Tuesday, August 23, 2011

Living in a Foreign Land

Where ARE we?

Joe and I have looked at each other recently and asked that question. We look around and are baffled by what we see, hear, and smell. Everything seems so different from what we have known.

This move has been monumental. Huge.

We have moved across the country...multiple times...but this time has been the biggest move so far. I believe it has to do with our large family and the ages of the children. Before, there were only a couple of kids and they were still at home. Change was slight...really...just location, but our lives remained pretty much the same. The middle of California was not so unlike the midwest, and Wisconsin was definitely close to how Joe and I both grew up.

But here? DIFFERENT!

Slow..... accents I can't understand..... terms I have never heard (doubl' ought????).... slow..... loud, dark church...... schools that are SO different.....slow..... crazy driving where people come to a stand still when it rains.....did I mention slow?

I had decided to pick up my kids from school each day. Bad idea. Apparently, you have to line up to pick up your kids 2 hours in advance. Yes, you are reading that correctly. The first day of school, I thought, "Oh, I will leave about 10 minutes early to be sure I am there when they get out." HA! Little did I know that most moms in Greenville have NOTHING to do other than sit in their cars and wait for their kids to get out of school - I was about 100 cars back that first day - took my 35 minutes to get through the line and pick up my kiddos. Now, multiply that by 3 schools and you will see how I have been 3 hours of each afternoon here....sitting in a long line waiting to pull up to the designated pick-up area.

So, I said, "Enough of that craziness! The kids will ride the bus home."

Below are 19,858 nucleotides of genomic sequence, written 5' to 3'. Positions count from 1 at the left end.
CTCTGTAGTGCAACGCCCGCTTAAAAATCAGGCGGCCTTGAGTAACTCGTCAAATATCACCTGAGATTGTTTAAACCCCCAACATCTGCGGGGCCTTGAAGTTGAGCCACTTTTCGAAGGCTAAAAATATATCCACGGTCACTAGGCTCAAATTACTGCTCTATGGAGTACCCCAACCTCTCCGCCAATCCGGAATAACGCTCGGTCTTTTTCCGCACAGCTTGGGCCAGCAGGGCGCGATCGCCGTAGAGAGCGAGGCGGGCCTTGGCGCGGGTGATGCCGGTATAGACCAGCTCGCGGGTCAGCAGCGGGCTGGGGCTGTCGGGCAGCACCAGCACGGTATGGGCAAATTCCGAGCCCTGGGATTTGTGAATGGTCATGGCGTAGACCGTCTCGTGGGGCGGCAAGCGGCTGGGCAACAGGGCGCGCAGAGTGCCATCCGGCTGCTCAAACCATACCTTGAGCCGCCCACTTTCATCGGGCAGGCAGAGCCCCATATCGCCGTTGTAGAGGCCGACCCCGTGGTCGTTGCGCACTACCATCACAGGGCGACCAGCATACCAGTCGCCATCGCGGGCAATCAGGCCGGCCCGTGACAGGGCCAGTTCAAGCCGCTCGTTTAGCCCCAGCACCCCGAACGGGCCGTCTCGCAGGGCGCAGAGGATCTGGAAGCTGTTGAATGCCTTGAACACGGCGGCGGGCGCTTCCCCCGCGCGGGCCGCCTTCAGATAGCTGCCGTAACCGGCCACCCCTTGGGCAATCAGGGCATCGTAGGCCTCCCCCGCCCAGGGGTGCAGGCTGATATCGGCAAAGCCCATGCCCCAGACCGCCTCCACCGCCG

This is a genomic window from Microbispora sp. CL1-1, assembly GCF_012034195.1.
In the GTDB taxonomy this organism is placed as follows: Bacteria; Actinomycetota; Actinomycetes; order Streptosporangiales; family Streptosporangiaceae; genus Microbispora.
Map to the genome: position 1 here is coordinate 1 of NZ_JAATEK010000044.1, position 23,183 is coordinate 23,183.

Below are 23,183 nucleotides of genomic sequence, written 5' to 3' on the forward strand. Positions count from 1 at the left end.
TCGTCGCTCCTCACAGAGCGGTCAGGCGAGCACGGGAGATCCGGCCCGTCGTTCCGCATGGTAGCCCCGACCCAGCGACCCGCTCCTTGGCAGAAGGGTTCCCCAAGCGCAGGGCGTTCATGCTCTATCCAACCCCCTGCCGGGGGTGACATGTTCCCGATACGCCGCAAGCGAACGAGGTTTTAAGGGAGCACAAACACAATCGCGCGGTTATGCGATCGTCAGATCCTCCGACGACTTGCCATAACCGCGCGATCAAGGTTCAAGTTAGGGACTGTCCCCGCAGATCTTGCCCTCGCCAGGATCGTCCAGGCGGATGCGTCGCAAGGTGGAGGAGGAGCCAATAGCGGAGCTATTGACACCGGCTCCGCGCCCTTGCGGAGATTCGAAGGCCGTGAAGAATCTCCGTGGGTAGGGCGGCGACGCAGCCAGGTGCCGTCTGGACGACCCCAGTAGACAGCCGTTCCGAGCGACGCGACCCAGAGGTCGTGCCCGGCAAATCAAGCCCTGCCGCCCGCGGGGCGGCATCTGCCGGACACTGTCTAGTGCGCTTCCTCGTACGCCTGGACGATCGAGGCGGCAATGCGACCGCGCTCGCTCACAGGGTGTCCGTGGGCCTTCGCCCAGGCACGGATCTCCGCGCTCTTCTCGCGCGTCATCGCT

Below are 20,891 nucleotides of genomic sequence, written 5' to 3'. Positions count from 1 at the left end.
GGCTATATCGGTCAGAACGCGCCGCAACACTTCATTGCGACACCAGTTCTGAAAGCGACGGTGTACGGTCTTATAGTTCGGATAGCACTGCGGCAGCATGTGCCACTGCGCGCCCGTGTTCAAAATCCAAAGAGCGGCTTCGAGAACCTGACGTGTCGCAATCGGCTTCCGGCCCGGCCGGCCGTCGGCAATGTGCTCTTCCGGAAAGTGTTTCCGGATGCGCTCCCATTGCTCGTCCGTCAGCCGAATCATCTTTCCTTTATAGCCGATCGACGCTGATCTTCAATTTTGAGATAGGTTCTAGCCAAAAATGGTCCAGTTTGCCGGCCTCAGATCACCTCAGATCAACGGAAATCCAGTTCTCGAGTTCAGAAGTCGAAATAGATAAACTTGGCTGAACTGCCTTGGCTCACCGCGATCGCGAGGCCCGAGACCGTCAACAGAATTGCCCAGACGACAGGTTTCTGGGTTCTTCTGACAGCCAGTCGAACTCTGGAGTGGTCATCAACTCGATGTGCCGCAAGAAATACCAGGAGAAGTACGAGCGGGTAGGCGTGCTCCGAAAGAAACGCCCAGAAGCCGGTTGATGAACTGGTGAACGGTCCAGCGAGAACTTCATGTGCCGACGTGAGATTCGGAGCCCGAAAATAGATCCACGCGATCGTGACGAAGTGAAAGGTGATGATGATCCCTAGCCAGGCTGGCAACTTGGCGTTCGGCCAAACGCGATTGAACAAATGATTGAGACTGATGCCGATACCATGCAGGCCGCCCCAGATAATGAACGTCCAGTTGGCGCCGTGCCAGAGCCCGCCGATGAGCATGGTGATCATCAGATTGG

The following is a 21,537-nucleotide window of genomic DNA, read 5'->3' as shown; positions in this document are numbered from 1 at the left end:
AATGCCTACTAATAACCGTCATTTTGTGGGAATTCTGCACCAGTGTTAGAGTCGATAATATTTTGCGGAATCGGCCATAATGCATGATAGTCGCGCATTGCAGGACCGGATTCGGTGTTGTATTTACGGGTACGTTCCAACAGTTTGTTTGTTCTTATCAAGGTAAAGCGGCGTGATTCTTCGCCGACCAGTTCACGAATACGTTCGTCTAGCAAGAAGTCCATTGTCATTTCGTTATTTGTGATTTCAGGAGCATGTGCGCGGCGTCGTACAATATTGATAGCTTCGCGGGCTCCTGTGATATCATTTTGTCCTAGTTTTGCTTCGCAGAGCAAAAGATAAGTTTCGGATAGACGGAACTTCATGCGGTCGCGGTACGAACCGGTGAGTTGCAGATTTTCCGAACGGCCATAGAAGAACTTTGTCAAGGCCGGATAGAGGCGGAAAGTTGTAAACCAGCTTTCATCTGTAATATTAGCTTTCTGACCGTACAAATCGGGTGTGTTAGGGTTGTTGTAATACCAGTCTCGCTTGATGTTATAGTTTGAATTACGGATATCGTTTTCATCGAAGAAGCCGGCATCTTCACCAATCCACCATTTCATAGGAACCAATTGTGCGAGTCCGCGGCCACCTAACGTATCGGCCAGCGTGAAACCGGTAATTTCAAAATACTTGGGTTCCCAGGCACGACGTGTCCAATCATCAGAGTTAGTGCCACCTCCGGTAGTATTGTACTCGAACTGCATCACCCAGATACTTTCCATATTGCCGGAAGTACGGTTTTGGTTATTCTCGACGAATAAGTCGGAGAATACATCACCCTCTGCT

The middle school put Harry on the wrong bus. He spent over 3 and a half hours riding a bus that wasn't his! We had to call the police to find him because the bus company didn't answer their phones.

I go to the high school open house, anxious to redeem a bad day. We go to English class - looking forward to hearing about Eleanor's loves (reading and writing). The teacher welcomed us in and then said, "I don't have anything to say, so do you have questions."


So, I ask, "What are the books you will be reading?" She gives me a run down - 90% of which Eleanor read LAST year.

I ask, "What kind of writing projects will you be working on?" She answers, "Not much."

We sit in silence for a few minutes and then Joe says, "Well, I guess that's it, " and stormed out the room.

Go on to Science where we are told first thing about how they don't have enough money, they off to math where the teacher says she hasn't had time to work out her policies so she doesn't really know what to tell us.


Oh, and then Sunday. I attended a rock concert - complete with smoke systems, strobe lights and sound levels that caused ringing in my ears. And, this coming from the girl who LOVES concerts - I mean loves, loves, loves loud music, strobe lights and smoke. But on Sunday morning? I had no idea when to sing or even if we were supposed to sing because I couldn't even hear myself think. I looked over at Eleanor and tears were streaming down her face. She looked at me and asked, "Where ARE we?"

I feel a bit like the writers of the Psalms who were held captive in a foreign land asking, "How can we sing?" I KNOW where I am supposed to put my trust and my hope...thank God I know that because this has almost been enough to crush my spirit. I look around and wonder, "God...what do you want me to do here? I feel like I am in a foreign land and I can't even begin to minister to people when I need the ministering now."

And as I write this...God brings to mind the last sermon I heard at Elmbrook. Sweet Elmbrook. Sweet Jill Briscoe. She taught us about the widow and the little pot of oil. I have heard it before, I have even read her book, but it obviously is a lesson God wanted me to revisit. I am like the widow - I have NOTHING to give, NOTHING to offer because I feel so empty. Yet...I am not empty and out of faithfulness, I need to start pouring out my oil.

I don't even know where to start. Oh, yes...I do know... my neighbors! When we arrived, our next door neighbors told us this block was "stuck up" and nobody cares about anyone else. We are going to change that. Already, we have asked neighbors to come outside. And last night, there was a rousing game of kick-ball that took place with some of the neighborhood children.

I'll just start here and see what God does next.

1 comment:

Peg said...

I often believe that God puts adoptive parents in foreign lands so we can totally empathize with our adopted children.